Week 8 (Oct 13 - Oct 17) Art Project Assignment and intro to Spherical Geometry

Monday:

  • Go over the Art Project assignment.
  • Do Sketches for the Art Project Exploration. This exploration will likely not been finished in class. It will become part of the Art project (the sketch component).


Friday: Spherical Easel Exploration

Week 9 (Oct 20 - Oct 24)Spherical Geometry

Monday and Tuesday October 21/22: Fall Break

Week 10 (Oct 27 - Oct 31)Spherical Geometry

Homework: Write up solutions to problems 1 - 7: Spherical Geometry Exploration (due Monday)

  • Worked on assignments in class - including starting the spherical homework assignment.
  • Friday: Short session. Explanation of some of the problems on the homework assignment.


Week 11 (Nov 3 - Nov 7) Spherical Geometry

  • Monday: Q&A session about homework about spherical geometry.
  • Monday: Discussed possible topics to be covered at the end of the course. The options are:
    • Depth and Perspective. (Including Impossible Figures)
    • The 4th dimension and fractals.
    • History of Mathematics (Ancient Egypt in particular)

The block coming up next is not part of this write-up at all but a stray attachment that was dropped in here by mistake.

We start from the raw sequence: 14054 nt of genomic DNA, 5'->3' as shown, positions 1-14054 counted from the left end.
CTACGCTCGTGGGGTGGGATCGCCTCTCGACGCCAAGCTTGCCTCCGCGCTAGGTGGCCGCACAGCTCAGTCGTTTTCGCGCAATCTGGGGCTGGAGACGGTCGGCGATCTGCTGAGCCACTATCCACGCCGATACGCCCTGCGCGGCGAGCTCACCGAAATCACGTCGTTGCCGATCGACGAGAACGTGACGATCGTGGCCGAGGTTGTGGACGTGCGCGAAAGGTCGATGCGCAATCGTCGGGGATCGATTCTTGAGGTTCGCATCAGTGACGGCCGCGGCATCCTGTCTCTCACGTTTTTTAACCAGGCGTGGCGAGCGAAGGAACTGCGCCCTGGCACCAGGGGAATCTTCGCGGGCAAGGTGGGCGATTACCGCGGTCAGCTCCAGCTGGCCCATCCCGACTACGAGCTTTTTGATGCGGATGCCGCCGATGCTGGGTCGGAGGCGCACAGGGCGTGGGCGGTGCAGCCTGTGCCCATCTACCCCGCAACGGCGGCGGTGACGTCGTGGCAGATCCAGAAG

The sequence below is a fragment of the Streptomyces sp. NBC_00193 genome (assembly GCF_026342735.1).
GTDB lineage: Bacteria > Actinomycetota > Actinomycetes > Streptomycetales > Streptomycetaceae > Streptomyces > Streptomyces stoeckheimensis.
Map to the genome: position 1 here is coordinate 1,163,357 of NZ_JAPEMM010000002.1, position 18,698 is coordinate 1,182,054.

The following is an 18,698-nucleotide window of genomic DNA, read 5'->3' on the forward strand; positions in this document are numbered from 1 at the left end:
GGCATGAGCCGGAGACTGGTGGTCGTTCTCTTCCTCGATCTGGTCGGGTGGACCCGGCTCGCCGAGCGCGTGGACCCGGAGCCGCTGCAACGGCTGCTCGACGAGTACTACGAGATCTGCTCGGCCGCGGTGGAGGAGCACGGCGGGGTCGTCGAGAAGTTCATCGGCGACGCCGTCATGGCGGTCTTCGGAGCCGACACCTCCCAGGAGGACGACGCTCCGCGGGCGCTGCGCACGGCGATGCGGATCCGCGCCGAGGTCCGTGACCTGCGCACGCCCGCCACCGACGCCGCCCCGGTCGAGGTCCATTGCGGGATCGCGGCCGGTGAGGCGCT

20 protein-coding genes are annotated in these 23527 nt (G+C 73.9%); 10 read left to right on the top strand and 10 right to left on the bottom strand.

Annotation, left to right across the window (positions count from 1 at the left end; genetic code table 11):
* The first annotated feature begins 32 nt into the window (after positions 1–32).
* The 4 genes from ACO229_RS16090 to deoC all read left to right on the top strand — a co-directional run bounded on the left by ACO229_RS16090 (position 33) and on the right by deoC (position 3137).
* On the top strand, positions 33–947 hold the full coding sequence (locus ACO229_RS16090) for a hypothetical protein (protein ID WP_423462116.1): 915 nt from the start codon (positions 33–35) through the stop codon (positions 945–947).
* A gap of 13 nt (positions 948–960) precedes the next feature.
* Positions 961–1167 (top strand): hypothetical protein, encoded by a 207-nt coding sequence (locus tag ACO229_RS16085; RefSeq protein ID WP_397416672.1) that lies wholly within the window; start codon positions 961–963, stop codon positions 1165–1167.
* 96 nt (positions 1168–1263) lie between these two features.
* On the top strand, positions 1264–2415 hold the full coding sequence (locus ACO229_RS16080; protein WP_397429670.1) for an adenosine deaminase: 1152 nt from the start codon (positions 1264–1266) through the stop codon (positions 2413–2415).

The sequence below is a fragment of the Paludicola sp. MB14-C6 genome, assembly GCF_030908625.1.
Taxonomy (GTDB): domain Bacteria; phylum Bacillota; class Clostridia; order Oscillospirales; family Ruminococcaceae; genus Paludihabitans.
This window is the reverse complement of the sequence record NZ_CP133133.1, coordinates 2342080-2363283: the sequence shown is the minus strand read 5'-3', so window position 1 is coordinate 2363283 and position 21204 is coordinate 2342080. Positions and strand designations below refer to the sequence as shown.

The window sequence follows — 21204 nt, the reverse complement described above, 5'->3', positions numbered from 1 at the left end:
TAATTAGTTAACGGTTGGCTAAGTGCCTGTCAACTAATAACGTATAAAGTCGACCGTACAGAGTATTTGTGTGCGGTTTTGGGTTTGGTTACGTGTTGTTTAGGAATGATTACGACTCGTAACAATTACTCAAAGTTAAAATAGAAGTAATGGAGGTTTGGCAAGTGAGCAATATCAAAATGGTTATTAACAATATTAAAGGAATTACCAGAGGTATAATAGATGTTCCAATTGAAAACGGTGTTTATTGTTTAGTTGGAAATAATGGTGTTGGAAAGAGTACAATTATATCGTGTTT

• Friday: Introduction to Hyperbolic Geometry. Discuss the axioms.


Week 12 (Nov 10 - Nov 14) Hyperbolic Geometry


Week 13 (Nov 17 - Nov 21) Hyperbolic Geometry

Final Stretch of the Course

During the last two weeks students will explore topics according to their personal interests.

  • Depth. perspective and impossible figures

Kate B., Adam C., Michelle E., Katherine J., Amanda K., Tiffany S., Chris W.

  • The 4th dimension and Fractals

Albert X., Tom C.

  • History of Mathematics

Sarah B., Molly B., Lauren B., Jess D., Cassie H., Lizzy L., Spencer L., Dania S.

Week 14 (Nov 24 - Nov 28)

Week 15 (Dec 1 - Dec 5)

Week 16 (Dec 8)

Week 17 (Dec 15)

  • Art Museum Fieldtrip. Due on the day of the final. Details
  • Final - Monday December 15 during the first block 8 - 9:50 in RH 316

The final will consist of two sections:

  • An essay question comparing and contrasting Euclidean, spherical and hyperbolic geometry.
  • Question(s) about the special topic you chose at the end of the semester.

I will not ask any further questions on the final based on homework or explorations. This was already covered on the two exams. This will hopefully make the study process a bit easier and help with time management.